Lesser Cucurbit Fly
Lesser Cucurbit Fly, Small Cucurbit Fly, Lesser Pumpkin Fly (Eng.)
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The Lesser Curcurbit Fly (Didacus ciliatus) is an important agricultural pest that can also cause havoc in the garden. They can grow as large as 1.5cm, and look a little like wasps because of the yellow patterning on the thorax. These flies lay their eggs in the fruits of pumpkins, watermelons, gourds and gem squashes, deforming the fruit or, making it inedible.
These flies are pests of pumpkins, watermelons, gourds and gem squashes.
Adults: They measure between 1.2 and 1.5cm. Almost wasp-like, they possess two yellow spots on the sides of the thorax, then triangular yellow marking on the posterior end of the thorax. The rest of the body is black, with red-brown legs and black rims on the wings. The adults are closely associated with dry and arid areas where cucurbits are grown.
Fruits may become discoloured. The affected fruits may begin to form mould. Gummosis may be evident in effected plants. When the fruits are split open there are maggots inside. You may see black or brown lesions on fruits. Fruit lesions may begin to scab or form pits. Obvious exit holes may be present in fruit. The fruits may begin to smell bad and ooze goo. These flies have a preference for young, soft fruits.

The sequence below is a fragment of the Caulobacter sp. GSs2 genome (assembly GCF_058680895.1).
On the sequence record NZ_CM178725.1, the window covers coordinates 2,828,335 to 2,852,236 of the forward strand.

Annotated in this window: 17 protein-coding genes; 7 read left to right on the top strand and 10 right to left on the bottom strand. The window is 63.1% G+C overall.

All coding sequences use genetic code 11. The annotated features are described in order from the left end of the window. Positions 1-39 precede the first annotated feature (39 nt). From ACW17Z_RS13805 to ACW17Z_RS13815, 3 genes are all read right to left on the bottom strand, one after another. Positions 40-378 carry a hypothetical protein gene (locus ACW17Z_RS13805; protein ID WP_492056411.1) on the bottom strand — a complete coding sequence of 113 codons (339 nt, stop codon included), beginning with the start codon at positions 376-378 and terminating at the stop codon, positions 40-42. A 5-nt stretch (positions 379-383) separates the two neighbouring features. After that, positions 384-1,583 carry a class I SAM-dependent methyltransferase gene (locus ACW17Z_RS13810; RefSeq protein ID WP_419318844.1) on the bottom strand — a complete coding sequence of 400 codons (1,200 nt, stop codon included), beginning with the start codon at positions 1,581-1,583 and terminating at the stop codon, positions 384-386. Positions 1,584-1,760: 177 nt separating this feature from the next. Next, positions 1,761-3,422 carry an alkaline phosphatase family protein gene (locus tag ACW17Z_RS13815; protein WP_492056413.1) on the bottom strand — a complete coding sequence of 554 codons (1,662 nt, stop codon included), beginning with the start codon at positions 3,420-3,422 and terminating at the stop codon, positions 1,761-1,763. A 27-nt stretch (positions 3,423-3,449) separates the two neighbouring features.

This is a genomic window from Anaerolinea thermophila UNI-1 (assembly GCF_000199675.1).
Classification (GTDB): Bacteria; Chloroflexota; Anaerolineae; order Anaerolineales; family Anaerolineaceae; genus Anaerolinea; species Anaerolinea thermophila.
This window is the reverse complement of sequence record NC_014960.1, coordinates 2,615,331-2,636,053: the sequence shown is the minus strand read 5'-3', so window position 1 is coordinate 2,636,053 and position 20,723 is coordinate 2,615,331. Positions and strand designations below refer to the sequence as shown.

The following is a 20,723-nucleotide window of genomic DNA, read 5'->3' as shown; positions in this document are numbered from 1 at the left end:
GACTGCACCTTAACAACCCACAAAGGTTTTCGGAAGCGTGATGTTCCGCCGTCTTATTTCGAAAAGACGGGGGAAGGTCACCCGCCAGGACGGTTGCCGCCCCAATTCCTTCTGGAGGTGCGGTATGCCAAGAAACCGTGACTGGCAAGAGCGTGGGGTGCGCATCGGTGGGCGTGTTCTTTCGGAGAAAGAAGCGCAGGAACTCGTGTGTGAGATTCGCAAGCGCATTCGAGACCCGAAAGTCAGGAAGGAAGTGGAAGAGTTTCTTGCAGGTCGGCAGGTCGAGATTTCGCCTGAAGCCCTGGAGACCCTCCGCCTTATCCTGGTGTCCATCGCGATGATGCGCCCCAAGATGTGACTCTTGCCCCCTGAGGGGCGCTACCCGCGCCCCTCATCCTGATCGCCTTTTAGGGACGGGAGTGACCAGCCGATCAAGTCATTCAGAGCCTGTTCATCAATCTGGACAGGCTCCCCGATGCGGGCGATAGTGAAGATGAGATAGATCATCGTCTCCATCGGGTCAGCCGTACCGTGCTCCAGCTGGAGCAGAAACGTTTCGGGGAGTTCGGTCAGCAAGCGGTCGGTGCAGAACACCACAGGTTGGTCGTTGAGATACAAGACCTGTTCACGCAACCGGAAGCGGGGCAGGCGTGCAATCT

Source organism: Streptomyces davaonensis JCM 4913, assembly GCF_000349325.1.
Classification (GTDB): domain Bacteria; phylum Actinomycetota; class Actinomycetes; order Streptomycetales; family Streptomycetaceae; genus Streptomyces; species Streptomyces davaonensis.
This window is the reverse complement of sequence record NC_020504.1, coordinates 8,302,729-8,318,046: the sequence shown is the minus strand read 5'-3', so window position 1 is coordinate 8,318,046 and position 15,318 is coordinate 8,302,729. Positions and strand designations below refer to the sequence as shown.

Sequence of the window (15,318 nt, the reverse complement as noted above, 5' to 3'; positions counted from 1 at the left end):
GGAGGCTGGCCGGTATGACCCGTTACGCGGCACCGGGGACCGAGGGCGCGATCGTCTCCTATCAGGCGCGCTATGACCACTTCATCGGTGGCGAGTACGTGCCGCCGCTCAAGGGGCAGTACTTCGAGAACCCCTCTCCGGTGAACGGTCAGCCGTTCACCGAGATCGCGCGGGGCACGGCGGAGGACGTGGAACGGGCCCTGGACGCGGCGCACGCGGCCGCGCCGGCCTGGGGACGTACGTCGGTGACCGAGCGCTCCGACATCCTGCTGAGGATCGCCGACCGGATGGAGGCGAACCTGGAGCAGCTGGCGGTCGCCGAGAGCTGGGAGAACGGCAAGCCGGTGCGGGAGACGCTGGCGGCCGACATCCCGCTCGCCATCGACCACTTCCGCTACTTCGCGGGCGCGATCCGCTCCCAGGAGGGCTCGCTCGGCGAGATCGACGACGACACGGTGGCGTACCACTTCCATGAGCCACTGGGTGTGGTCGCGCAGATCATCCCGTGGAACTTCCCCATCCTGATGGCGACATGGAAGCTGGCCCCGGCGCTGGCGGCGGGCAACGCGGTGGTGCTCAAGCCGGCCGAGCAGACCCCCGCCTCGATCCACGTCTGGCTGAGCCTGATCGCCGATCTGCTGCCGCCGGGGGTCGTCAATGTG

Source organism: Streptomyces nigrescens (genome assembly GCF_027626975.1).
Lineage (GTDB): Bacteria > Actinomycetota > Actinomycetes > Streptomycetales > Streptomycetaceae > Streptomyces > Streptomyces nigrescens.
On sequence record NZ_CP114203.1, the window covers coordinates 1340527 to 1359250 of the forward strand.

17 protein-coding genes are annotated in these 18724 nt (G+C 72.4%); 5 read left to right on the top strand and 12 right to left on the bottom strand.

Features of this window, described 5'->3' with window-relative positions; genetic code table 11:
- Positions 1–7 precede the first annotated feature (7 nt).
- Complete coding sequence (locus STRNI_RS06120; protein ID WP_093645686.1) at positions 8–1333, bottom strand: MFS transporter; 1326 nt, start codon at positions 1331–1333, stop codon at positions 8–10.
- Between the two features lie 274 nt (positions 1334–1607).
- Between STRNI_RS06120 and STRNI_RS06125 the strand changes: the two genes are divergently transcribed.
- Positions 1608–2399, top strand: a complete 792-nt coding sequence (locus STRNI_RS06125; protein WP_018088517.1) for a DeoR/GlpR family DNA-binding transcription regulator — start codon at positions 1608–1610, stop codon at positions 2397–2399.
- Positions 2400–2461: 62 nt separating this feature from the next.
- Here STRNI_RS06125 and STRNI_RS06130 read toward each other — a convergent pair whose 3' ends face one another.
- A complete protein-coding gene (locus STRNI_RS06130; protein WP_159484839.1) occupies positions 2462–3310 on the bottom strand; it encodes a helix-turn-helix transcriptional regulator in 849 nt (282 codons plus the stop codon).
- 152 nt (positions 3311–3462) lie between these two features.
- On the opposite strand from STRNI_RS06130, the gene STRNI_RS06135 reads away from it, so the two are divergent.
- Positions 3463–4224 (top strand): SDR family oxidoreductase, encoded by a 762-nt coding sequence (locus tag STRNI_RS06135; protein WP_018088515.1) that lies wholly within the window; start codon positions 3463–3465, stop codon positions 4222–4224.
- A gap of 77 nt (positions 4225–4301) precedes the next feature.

Africa, parts of Asia and New Zealand.
By practising good housekeeping, you can help prevent fruit fly infestations. Try to pick fruits before they become too ripe and fall to the ground. If they do fall, be sure to pick them up. Don't put decaying fruit in the compost bin. By doing so, you'll create a haven for fruit flies! Mix compost bins regularly to allow them to breathe. Always keep the compost covered with a lid. Cucurbits planted earlier than December and after February tend to be targeted less by this fly. Covering crops with a fine mesh can sometimes be an effective barrier against Fruit Flies. Protein bated traps can be used to attract these flies and monitor the population size. There are natural forms of biocontrol present. The parasitic braconid wasp, Fopius bevisi, is thought to kill this fly. Attract these to the garden by planting a range of strong-smelling plants, such as the Achillea, Allium, Coriandrum, Petroselinum, and Tagetes genera. They won't eliminate the fly, but they will help to control numbers.
Pesticide baited traps can be useful, and they kill the adults, preventing them from laying eggs in the fruit. This works because the adults only feed on sugary liquids, so it's possible to attract them with sugar laced with poison.
These flies are highly attracted to dry and arid areas where cucurbits are being grown.